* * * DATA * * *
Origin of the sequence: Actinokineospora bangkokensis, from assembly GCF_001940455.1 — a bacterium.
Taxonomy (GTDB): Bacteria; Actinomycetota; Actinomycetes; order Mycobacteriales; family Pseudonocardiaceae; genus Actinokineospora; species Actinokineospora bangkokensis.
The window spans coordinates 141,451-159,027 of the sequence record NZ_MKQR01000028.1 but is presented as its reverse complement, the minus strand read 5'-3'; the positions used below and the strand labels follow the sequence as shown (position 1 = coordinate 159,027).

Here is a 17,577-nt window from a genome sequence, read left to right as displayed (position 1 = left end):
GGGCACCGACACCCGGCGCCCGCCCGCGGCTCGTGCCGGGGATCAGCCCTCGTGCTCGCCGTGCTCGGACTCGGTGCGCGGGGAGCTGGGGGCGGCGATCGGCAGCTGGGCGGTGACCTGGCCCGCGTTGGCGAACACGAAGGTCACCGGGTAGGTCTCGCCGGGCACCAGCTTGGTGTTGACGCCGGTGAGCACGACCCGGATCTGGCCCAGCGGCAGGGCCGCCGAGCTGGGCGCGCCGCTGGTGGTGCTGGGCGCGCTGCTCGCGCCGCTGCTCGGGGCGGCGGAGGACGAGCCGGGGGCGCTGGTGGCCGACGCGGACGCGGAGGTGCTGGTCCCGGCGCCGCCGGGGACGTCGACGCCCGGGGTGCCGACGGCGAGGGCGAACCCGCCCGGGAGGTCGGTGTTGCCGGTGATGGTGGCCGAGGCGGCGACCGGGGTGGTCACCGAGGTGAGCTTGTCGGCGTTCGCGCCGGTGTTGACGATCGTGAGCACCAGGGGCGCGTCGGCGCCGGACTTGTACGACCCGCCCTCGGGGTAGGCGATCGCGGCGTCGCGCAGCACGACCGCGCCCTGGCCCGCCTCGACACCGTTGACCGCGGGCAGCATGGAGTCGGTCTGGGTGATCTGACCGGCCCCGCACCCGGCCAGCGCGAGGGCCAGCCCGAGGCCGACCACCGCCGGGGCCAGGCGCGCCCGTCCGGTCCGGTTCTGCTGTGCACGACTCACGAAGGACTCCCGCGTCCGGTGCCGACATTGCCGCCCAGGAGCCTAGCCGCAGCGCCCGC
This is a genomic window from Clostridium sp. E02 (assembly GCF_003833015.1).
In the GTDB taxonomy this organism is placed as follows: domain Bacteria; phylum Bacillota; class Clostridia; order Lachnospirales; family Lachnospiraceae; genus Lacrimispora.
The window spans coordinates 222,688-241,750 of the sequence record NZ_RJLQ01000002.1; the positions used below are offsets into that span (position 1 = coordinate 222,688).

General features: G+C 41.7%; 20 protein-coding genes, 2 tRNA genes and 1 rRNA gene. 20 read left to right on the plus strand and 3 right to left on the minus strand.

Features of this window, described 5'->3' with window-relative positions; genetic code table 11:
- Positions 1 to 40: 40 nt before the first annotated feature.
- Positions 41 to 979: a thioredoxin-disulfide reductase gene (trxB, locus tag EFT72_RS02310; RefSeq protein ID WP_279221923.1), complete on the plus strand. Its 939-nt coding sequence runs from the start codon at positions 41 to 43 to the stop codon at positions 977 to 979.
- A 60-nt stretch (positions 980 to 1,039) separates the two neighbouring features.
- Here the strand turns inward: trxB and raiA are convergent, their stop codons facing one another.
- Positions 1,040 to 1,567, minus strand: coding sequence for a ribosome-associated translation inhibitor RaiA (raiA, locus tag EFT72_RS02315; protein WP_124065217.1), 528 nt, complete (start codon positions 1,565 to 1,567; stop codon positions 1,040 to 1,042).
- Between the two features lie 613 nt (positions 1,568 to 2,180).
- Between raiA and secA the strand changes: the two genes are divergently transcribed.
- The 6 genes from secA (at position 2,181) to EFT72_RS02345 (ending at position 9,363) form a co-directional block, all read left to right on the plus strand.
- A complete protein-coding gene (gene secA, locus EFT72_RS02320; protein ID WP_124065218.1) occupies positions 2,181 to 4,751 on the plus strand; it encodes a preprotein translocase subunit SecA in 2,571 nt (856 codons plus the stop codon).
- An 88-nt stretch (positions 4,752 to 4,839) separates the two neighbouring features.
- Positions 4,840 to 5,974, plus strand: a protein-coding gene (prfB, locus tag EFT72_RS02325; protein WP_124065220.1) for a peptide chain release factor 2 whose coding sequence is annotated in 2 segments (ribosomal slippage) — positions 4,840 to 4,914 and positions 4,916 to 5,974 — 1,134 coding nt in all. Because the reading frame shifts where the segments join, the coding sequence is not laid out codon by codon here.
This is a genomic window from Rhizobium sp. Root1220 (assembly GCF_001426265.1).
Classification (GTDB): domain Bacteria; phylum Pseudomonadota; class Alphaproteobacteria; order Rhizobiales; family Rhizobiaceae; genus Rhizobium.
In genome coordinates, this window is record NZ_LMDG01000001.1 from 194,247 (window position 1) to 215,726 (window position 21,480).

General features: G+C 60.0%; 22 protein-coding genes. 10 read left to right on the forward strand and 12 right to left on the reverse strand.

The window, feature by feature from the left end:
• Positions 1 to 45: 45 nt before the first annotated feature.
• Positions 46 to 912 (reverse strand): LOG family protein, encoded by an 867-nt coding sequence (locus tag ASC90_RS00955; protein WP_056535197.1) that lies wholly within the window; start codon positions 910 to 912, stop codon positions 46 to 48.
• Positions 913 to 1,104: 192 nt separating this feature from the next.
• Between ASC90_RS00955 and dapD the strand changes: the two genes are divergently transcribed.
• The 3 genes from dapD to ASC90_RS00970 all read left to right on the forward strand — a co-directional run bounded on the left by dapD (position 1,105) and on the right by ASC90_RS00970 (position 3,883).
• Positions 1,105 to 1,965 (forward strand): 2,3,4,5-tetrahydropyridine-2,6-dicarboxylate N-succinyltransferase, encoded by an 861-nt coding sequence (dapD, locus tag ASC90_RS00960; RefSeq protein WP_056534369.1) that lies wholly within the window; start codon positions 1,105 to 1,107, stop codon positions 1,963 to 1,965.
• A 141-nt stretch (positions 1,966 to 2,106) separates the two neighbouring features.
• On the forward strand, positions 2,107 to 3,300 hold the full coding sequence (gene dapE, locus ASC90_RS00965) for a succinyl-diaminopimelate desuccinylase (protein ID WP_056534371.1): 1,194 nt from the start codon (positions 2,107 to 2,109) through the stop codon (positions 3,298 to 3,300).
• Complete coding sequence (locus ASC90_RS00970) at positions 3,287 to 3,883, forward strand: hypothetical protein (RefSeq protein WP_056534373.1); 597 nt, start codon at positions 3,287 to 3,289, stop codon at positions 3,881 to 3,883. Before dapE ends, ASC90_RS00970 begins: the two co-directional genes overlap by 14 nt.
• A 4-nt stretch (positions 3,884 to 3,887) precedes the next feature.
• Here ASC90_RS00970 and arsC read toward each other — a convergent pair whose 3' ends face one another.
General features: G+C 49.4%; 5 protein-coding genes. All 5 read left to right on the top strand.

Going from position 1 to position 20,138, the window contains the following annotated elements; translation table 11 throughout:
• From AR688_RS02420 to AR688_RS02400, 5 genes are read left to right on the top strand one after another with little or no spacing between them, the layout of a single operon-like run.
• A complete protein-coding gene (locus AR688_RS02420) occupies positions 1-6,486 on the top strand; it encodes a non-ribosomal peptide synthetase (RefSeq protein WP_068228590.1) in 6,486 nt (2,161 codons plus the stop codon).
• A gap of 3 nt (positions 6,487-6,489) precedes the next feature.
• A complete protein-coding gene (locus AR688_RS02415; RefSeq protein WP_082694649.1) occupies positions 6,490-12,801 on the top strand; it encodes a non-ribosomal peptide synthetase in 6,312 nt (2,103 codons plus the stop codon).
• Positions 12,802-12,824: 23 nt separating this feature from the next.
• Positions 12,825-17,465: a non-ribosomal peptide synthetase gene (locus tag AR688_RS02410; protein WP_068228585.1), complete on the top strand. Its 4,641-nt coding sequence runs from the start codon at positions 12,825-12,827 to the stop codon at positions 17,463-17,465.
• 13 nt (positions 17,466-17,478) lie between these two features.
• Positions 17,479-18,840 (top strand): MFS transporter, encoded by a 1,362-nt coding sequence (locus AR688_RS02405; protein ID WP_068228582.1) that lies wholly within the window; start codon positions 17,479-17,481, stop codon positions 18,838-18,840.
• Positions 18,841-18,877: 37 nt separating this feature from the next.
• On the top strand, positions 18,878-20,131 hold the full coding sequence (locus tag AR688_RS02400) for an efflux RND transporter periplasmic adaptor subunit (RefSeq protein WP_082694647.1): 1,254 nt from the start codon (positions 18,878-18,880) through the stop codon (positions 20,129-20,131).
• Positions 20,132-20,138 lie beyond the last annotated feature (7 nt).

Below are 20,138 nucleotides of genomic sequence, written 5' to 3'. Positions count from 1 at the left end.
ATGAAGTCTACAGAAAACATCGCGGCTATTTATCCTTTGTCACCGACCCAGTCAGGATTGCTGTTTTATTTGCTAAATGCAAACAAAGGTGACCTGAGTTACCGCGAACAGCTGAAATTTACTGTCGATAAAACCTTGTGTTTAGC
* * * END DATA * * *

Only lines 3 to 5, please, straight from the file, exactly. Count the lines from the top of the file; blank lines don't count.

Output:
The window spans coordinates 141,451-159,027 of the sequence record NZ_MKQR01000028.1 but is presented as its reverse complement, the minus strand read 5'-3'; the positions used below and the strand labels follow the sequence as shown (position 1 = coordinate 159,027).

Here is a 17,577-nt window from a genome sequence, read left to right as displayed (position 1 = left end):
GGGCACCGACACCCGGCGCCCGCCCGCGGCTCGTGCCGGGGATCAGCCCTCGTGCTCGCCGTGCTCGGACTCGGTGCGCGGGGAGCTGGGGGCGGCGATCGGCAGCTGGGCGGTGACCTGGCCCGCGTTGGCGAACACGAAGGTCACCGGGTAGGTCTCGCCGGGCACCAGCTTGGTGTTGACGCCGGTGAGCACGACCCGGATCTGGCCCAGCGGCAGGGCCGCCGAGCTGGGCGCGCCGCTGGTGGTGCTGGGCGCGCTGCTCGCGCCGCTGCTCGGGGCGGCGGAGGACGAGCCGGGGGCGCTGGTGGCCGACGCGGACGCGGAGGTGCTGGTCCCGGCGCCGCCGGGGACGTCGACGCCCGGGGTGCCGACGGCGAGGGCGAACCCGCCCGGGAGGTCGGTGTTGCCGGTGATGGTGGCCGAGGCGGCGACCGGGGTGGTCACCGAGGTGAGCTTGTCGGCGTTCGCGCCGGTGTTGACGATCGTGAGCACCAGGGGCGCGTCGGCGCCGGACTTGTACGACCCGCCCTCGGGGTAGGCGATCGCGGCGTCGCGCAGCACGACCGCGCCCTGGCCCGCCTCGACACCGTTGACCGCGGGCAGCATGGAGTCGGTCTGGGTGATCTGACCGGCCCCGCACCCGGCCAGCGCGAGGGCCAGCCCGAGGCCGACCACCGCCGGGGCCAGGCGCGCCCGTCCGGTCCGGTTCTGCTGTGCACGACTCACGAAGGACTCCCGCGTCCGGTGCCGACATTGCCGCCCAGGAGCCTAGCCGCAGCGCCCGC